Jesse Kobernick ’14 said delving into the history of the Classified Information Procedures Act honed his research and analytical skills. “I had to look at a wide variety of legal sources, from statutes, to military code, to court opinions, to motions currently being filed with the military commission, he said. “You are constantly questioning how these fit together and what law governs. I had to ask whether this would work in the military commission system as opposed to civilian trials or courts martial. Doing that kind of ordering was challenging and helpful.”
Kobernick had the extraordinary opportunity, along with classmate Julie Coleman ’14, to observe hearings at Guantanamo over his fall break, after the Department of Defense granted the clinic observer status. This semester, one student traveled to Guantanamo in January, two are scheduled to go in February, and other trips will be scheduled as hearings are docketed.
“I was able to hear counsel argue and see how the judge responded to ideas and how the government rebutted them, and that was extremely helpful,” he said. “My clinic work ceased to be an esoteric exercise. Afterwards, when I looked at issues, I asked how [my arguments] would help a motion to counter practices being put in place.”
While the students are acquiring skills through their clinic research, their work is critically important to Mohammad’s defense team, said U.S. Marine Corps Major Derek Poteet, Mohammad’s lead defense counsel from the Office of Military Commissions Defense.
“Given the magnitude and the significance of this highly political case, the defense has been grotesquely under-resourced, especially compared to the prosecution,” said Poteet. “The caliber of the students’ work under the guidance of an international law scholar like Professor Morris has been exceptional and has been of great help.”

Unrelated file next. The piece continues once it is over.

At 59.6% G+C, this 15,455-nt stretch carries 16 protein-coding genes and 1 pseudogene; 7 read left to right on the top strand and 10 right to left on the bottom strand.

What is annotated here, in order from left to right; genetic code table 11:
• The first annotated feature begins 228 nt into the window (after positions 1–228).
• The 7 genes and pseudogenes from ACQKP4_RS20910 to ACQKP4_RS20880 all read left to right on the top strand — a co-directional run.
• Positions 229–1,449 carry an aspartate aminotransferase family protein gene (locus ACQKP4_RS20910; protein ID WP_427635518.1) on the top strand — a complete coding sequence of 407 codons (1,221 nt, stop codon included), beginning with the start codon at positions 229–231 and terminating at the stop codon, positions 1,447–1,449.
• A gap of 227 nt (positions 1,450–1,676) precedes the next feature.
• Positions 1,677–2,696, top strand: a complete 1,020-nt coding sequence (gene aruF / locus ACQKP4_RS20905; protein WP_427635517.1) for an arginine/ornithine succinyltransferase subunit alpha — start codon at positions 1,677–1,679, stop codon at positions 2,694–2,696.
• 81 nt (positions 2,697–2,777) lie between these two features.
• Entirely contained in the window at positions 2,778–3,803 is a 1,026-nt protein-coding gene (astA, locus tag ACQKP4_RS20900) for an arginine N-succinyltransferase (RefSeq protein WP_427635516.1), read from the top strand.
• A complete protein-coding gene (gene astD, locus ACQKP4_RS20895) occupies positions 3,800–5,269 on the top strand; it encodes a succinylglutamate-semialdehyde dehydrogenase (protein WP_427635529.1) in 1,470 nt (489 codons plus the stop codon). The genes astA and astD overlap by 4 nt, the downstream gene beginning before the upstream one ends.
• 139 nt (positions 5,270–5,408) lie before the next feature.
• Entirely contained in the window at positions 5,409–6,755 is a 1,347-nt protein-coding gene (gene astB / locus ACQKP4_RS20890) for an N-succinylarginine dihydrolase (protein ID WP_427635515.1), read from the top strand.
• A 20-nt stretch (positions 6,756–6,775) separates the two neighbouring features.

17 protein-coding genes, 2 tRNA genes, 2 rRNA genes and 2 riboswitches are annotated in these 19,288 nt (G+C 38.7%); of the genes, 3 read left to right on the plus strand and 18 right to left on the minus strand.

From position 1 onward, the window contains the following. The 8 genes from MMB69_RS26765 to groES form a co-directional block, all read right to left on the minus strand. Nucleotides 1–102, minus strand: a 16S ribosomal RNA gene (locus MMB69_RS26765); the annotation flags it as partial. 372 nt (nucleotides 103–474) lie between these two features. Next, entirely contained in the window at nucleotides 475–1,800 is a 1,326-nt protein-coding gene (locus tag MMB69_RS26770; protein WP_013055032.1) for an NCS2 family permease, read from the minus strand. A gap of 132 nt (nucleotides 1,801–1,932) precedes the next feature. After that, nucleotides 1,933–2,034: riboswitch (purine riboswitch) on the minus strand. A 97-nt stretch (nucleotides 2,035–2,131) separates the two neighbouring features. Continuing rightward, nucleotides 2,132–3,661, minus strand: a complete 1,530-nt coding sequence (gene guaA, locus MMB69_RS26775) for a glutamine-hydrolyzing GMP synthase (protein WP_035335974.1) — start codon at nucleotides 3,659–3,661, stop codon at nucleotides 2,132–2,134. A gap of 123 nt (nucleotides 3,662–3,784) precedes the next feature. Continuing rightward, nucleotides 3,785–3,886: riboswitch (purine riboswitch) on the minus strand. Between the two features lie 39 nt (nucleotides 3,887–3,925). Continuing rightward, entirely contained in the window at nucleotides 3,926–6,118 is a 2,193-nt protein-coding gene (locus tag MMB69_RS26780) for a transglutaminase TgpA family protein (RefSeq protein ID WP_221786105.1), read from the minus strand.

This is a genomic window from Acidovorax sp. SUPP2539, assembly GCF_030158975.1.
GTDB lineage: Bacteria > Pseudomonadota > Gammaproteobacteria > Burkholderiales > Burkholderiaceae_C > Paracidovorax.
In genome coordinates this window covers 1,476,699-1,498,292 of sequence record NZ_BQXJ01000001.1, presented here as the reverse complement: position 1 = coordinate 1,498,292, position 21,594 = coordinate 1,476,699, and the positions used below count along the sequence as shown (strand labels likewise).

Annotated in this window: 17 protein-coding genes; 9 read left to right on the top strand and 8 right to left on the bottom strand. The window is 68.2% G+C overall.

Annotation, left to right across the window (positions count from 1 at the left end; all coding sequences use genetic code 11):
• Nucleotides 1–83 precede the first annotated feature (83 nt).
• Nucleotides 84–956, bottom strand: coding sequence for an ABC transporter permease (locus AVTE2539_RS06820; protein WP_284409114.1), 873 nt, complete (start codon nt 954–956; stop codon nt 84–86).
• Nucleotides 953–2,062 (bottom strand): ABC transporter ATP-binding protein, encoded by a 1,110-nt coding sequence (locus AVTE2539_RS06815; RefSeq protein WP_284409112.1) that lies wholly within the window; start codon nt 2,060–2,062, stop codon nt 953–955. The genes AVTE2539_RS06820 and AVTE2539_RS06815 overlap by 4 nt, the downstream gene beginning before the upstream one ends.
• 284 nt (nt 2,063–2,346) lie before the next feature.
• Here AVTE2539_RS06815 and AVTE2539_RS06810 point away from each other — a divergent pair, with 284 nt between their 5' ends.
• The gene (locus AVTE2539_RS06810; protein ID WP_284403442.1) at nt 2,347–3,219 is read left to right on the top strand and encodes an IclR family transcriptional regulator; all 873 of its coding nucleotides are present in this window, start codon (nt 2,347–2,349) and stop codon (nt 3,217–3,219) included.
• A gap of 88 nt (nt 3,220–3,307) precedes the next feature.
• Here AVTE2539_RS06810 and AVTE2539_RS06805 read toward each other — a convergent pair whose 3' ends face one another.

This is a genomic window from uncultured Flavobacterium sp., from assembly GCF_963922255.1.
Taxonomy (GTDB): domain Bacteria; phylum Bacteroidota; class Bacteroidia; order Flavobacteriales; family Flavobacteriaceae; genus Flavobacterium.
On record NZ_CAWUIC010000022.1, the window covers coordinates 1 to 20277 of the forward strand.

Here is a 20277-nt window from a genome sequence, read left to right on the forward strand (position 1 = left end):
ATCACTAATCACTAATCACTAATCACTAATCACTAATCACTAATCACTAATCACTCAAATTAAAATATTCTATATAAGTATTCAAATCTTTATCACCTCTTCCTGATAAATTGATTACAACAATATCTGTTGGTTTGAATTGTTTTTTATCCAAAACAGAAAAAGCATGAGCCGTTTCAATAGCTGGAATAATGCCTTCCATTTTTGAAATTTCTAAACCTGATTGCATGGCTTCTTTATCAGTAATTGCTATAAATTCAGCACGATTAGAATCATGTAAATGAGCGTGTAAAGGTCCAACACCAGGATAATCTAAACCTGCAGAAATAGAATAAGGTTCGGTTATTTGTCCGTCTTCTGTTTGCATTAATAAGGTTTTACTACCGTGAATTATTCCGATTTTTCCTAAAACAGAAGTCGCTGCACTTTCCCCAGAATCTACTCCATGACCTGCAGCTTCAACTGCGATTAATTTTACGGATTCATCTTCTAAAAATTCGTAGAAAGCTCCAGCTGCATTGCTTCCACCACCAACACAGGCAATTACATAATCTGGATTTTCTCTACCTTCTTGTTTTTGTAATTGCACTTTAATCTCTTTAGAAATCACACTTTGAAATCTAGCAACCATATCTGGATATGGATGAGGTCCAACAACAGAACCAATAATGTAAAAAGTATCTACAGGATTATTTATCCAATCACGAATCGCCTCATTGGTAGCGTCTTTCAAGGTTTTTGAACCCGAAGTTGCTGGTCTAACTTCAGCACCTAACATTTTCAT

The benefit cuts both ways, as students clearly benefit from their interactions throughout the semester with highly accomplished military advocates; Coleman, for example, has chosen to spend her 2L summer working in the JAG Corps as a result. And the fact that every clinic cohort includes students who plan or subsequently choose careers in the JAG Corps offers a testament, Morris said, to the strength of the students, the strength of the clinic, and the high level of professionalism of the military attorneys with whom students engage.
“Our work does not offer a demonstration that the Department of Defense is engaged in an abomination. Quite the reverse,” said Morris. “The students come to understand that the issues are, at every level, complex, and that the military justice system is interesting. Several have concluded that the JAG Corps would be a good place to work. They get that in part from the substance of what they do and the issues they deal with, and in part from their interactions with military counsel.”